After hearing about this issue, I mentioned the old direct action maxim: it’s easy to beg for forgiveness, then to beg for permission. As in, if the organizers would have just gone ahead and setup their temporary park(ing) spots and let the police and DCDOT deal with the matter in real-time, they could have ‘begged for forgiveness’ and made a scene in the process. The other way around, being lawful citizens that is, involves going to the DCDOT asking for permission (aka permits) and if the authority isn’t too keen on the concept (which it appears they weren’t) they can make it impossible to undertake.

Thus result was more of a Park(ing) Lot Day than a Park(ing) Day, but that didn’t stop the fun that was had by all the participants. The day’s savior was the owner of the local business Garden District, who currently owns a vacant lot at the corner of 14th & S streets, and allowed the Park(ing) Day organizers to set up there. The organizers drove out to Virginia and picked up 1,500 pounds of sod and laid it down over the asphalt and created their own temporary urban park, which ended up being much larger than a parking space would have been! They also sourced some plants, furniture, books, 3D chalk, christmas lights, and even a badminton set; all of which made the lot more of a corner park for people to hang out at.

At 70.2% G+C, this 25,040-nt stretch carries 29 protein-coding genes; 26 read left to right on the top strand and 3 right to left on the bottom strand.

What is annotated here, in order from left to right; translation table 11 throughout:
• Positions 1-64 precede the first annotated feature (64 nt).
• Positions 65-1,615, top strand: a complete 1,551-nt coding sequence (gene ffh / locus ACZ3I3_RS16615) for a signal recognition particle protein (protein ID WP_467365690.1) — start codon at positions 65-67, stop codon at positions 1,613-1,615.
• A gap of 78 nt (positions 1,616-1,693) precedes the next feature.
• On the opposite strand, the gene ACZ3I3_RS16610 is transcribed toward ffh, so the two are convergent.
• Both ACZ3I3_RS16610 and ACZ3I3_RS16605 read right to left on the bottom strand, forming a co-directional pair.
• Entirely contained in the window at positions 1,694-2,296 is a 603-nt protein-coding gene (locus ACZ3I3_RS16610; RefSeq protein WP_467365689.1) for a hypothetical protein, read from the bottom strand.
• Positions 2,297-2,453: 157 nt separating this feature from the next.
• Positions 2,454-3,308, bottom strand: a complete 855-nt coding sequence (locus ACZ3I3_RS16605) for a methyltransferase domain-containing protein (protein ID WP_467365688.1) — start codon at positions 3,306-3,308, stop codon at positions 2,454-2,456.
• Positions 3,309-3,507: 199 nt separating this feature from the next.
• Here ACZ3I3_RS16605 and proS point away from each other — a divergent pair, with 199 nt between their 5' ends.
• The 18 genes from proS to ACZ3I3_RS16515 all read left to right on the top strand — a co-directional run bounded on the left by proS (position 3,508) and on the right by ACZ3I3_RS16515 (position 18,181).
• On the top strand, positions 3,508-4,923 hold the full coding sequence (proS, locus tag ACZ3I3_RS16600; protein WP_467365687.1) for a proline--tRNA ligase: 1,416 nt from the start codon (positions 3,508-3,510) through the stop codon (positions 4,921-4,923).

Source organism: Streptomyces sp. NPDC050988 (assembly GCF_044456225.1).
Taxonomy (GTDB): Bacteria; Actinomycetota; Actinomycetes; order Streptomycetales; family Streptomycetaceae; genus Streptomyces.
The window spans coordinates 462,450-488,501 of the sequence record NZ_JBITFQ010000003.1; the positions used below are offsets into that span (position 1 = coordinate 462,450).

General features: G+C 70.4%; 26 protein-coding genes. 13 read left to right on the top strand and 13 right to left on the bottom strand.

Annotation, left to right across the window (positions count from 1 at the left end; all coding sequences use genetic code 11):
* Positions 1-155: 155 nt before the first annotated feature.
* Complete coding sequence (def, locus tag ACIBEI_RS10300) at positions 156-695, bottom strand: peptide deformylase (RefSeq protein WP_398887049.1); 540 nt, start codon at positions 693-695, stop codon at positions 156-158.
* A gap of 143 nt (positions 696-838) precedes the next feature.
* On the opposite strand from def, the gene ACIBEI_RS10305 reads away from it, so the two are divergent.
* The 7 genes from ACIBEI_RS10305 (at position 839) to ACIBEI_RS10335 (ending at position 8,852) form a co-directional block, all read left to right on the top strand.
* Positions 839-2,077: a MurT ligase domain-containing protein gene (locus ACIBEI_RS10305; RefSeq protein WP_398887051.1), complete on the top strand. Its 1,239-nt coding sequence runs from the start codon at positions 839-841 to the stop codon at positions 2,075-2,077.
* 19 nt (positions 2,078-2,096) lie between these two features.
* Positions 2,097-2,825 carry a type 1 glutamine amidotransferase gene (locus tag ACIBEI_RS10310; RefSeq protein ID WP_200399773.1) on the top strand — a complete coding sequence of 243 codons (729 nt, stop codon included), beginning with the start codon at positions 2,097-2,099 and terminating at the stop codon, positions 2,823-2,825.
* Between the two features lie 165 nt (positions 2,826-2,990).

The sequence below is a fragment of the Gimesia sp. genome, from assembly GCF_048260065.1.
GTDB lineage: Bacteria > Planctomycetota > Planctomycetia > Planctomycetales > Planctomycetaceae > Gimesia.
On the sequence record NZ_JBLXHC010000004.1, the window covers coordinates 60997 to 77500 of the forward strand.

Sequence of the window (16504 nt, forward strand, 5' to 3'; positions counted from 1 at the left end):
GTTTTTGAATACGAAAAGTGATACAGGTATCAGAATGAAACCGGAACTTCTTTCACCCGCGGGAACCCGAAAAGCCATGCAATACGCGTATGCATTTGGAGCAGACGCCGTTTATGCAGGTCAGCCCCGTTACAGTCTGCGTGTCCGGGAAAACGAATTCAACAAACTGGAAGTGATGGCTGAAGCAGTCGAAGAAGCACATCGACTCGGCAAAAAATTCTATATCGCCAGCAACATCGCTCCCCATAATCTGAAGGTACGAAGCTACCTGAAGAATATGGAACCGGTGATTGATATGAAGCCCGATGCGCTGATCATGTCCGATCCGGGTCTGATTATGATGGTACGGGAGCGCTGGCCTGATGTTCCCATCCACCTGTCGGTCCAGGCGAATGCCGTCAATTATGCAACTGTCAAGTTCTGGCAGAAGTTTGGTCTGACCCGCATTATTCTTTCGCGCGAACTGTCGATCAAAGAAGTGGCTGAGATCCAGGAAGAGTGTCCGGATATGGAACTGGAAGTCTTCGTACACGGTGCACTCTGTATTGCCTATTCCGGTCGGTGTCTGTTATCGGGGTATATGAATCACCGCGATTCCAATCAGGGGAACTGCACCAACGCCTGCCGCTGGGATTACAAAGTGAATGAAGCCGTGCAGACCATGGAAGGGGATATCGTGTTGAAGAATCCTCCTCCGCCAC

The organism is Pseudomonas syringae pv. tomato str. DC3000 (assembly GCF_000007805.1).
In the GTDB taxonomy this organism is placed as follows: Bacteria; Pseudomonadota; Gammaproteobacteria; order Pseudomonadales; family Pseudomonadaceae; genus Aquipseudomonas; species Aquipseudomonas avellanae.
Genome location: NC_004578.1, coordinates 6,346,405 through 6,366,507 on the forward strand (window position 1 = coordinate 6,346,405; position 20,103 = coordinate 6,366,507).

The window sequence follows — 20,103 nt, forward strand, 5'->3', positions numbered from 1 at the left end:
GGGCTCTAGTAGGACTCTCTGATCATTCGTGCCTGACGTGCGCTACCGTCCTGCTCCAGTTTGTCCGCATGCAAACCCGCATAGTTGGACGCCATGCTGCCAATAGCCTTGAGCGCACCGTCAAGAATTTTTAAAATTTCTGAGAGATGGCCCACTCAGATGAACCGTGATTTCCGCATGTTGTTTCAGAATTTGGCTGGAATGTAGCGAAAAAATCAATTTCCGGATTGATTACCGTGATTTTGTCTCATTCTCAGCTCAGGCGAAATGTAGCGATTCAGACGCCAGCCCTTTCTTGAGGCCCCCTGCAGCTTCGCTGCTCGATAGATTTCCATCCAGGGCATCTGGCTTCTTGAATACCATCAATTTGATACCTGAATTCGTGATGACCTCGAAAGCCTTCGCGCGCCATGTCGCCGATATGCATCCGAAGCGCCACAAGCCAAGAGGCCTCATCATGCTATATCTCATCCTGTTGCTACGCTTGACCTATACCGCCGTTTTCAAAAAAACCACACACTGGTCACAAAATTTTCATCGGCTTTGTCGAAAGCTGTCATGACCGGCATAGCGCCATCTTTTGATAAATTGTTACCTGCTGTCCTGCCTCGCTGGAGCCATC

Photograph from Parking Day DC 2009

I arrived around 3pm and hung out with everyone, took a few photos (above & below) and even made a couple new friends. Around 5:30pm I left and went to a friend’s house to get equipment for the show at the Black Cat later in the evening. And after setting up for the show, I went back to the Park(ing) [Lot] and helped them cleanup park. In all, I had a great time. Next year, however, I am aiming for having a park in the central business district. Check the other photographs I took: